(A message to the reader.)
Nina Finigan celebrates the grit that accompanies the documentation of potter Barry Brickell.
The value of archival material is usually placed on its communicative abilities. Letters tell us: dates, names, places, events. Diaries reveal: observations, intimate details of people’s lives, perhaps gossip. Legers list: sales, prices, goods. We can do “serious” research with this information: this is the primary function of archives. They help us remember and place things in order: chronologies, themes, trends, changes. But what about the memory of archives themselves? Can stories be found within their physicality too?
Don’t get me wrong, of course I value the textual information that archives hold: the histories and lives that are revealed through symbols on a page. But what about their texture?
It is this|and.
Archives are witnesses. They have lives and they carry traces of those lives with them, even as they enter the stasis of a collecting repository. Indeed they hold onto those traces despite the restrictions and measures that a repository attempts to impose upon them. We are the ones who render certain aspects of an archive mute. We do this when we attempt to freeze or reverse the effects of time and activity, arresting their development and their agency. This is for good reason: we desperately want to preserve. But with this act, do we erase the lived experience of the archive?
Looking for memories within the thingness of archives requires reading them not against but through the grain. It requires listening to whispers that emerge from between cracks. One day, as I was looking through the inventory of potter, writer (or “wrerter” as he preferred), conservationist, and steam train enthusiast Barry Brickell’s archive at Tāmaki Paenga Hira Auckland Museum, I found myself drawn to a passage in the introduction:
“Many papers were dusty with deposits of clay on them. These have been gently brushed and dusted but when disturbed the collection continues to shed clay dust.”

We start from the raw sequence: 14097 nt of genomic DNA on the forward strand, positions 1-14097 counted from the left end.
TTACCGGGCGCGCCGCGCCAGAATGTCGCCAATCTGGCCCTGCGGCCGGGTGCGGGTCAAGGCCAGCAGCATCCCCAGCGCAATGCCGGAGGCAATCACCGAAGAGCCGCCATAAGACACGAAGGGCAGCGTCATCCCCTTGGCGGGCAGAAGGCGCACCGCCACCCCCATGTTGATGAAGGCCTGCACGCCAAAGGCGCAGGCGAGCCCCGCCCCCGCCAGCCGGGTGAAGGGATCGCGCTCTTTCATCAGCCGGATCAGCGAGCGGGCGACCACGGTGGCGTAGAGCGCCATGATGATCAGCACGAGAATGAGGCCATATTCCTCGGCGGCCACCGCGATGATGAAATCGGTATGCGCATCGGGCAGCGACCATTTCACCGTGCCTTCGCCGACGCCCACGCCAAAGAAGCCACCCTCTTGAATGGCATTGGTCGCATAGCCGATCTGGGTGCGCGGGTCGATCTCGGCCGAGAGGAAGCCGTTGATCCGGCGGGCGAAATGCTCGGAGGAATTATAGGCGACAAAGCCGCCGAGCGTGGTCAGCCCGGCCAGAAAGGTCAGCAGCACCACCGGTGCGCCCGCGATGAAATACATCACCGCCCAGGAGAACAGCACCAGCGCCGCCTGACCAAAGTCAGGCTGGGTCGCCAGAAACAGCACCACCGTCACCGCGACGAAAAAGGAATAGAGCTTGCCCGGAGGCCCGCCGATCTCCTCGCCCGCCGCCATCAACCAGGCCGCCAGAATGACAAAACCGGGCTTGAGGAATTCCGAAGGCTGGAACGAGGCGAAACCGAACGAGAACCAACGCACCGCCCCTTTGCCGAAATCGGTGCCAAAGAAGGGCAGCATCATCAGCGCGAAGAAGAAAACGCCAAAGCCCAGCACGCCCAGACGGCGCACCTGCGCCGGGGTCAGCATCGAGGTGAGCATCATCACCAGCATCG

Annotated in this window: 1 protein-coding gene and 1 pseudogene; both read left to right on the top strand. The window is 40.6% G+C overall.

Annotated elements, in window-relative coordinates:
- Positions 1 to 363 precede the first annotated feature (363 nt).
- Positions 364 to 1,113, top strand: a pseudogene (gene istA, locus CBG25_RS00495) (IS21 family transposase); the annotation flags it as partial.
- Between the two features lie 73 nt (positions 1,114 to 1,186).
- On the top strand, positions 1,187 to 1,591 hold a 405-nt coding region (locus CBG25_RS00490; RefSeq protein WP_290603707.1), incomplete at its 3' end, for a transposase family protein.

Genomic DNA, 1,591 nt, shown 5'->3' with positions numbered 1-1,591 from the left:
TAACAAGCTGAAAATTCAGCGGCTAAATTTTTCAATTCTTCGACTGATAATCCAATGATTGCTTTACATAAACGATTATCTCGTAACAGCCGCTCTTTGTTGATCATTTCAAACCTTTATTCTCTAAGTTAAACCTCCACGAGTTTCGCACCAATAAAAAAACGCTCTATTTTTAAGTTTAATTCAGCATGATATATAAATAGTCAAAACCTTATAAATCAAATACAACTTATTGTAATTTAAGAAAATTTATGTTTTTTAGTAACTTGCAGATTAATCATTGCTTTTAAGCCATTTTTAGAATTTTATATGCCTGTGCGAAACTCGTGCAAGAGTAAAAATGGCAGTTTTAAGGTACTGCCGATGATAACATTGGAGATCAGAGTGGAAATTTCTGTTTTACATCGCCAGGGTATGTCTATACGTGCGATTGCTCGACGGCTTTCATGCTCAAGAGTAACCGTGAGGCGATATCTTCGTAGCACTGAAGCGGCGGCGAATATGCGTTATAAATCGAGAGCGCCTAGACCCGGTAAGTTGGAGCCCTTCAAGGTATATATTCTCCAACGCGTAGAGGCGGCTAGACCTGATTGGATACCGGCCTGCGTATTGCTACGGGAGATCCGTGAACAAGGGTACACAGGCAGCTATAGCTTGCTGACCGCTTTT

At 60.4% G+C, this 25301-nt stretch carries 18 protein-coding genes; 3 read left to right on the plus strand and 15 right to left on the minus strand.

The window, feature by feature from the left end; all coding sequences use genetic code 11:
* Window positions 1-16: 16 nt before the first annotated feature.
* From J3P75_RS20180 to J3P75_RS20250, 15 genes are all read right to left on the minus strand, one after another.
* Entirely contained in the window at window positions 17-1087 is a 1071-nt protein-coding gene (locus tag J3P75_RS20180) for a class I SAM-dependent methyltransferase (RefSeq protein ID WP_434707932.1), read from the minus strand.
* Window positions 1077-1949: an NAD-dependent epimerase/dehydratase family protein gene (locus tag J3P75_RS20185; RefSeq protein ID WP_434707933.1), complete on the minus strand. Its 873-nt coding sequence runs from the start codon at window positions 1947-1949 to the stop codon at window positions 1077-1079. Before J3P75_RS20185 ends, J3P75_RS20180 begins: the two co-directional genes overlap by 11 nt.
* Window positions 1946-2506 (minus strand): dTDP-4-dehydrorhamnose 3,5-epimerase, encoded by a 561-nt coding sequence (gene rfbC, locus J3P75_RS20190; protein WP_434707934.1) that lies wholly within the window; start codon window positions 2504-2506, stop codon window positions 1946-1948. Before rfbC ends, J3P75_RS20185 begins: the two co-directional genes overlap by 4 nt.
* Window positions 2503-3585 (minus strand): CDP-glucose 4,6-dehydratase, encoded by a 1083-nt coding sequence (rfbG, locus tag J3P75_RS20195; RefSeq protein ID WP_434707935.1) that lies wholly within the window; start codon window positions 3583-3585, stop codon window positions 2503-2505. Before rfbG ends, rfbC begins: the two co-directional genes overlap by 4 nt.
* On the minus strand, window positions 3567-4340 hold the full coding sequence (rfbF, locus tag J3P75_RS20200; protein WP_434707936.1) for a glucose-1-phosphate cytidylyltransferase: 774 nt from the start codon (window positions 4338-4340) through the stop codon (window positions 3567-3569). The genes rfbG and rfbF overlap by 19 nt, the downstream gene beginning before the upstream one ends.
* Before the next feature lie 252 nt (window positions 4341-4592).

The sentence is functional. It is an alert to users to exercise caution when handling the archive in this less-than-ideal state. To me, however, this sentence is not a caution but an invitation…
Barry had a way of interacting with the world that could be described as elemental. From a young age, he was drawn to fire, smoke, fumes, and earth. The industrial spectre of Auckland’s gasworks loomed large in his boyhood. He once said, “The gas industry permeated my younger days. Every time I went to a town I headed to the gasworks” (Radio New Zealand, 2013). He would go to school smelling of fumes (Craig, 2013). Talking of school, he didn’t much like it but he did enjoy chemistry and geology. He liked earth and grimy things. He made volcanoes. “I wanted to savour the scent of smoke”, he said, “of things burning, the lick of flames – to me that was beautiful.” (Winder, no date)
Barry’s Archive arrives at the museum and we do our best to clean off its dirt. Before this, it was kept at Driving Creek, a place of clay-covered hands: of fire and soot. Where the outside was inside.
Donated to Auckland Museum in 1993, it chronicles facets of his life from the 1960s to the 1980s, and touches on his craft, his relationships with other makers, his passion for railway and steam, and the construction of his potting studio at Driving Creek, near Coromandel town.
It is arranged neatly in folders, which are stacked precisely into their boxes and ordered by type: letters with other letters, ephemera with other pieces of ephemera. The card that both the folders and the boxes are made from is archival, meaning that it is acid-free. The archive’s container will cause it no harm over the course of its life in the museum. This inertia keeps it safe. But the archive fights against the confines of this neutral pH7.0 environment. It remembers more restless places.
When disturbed the collection continues to shed clay dust.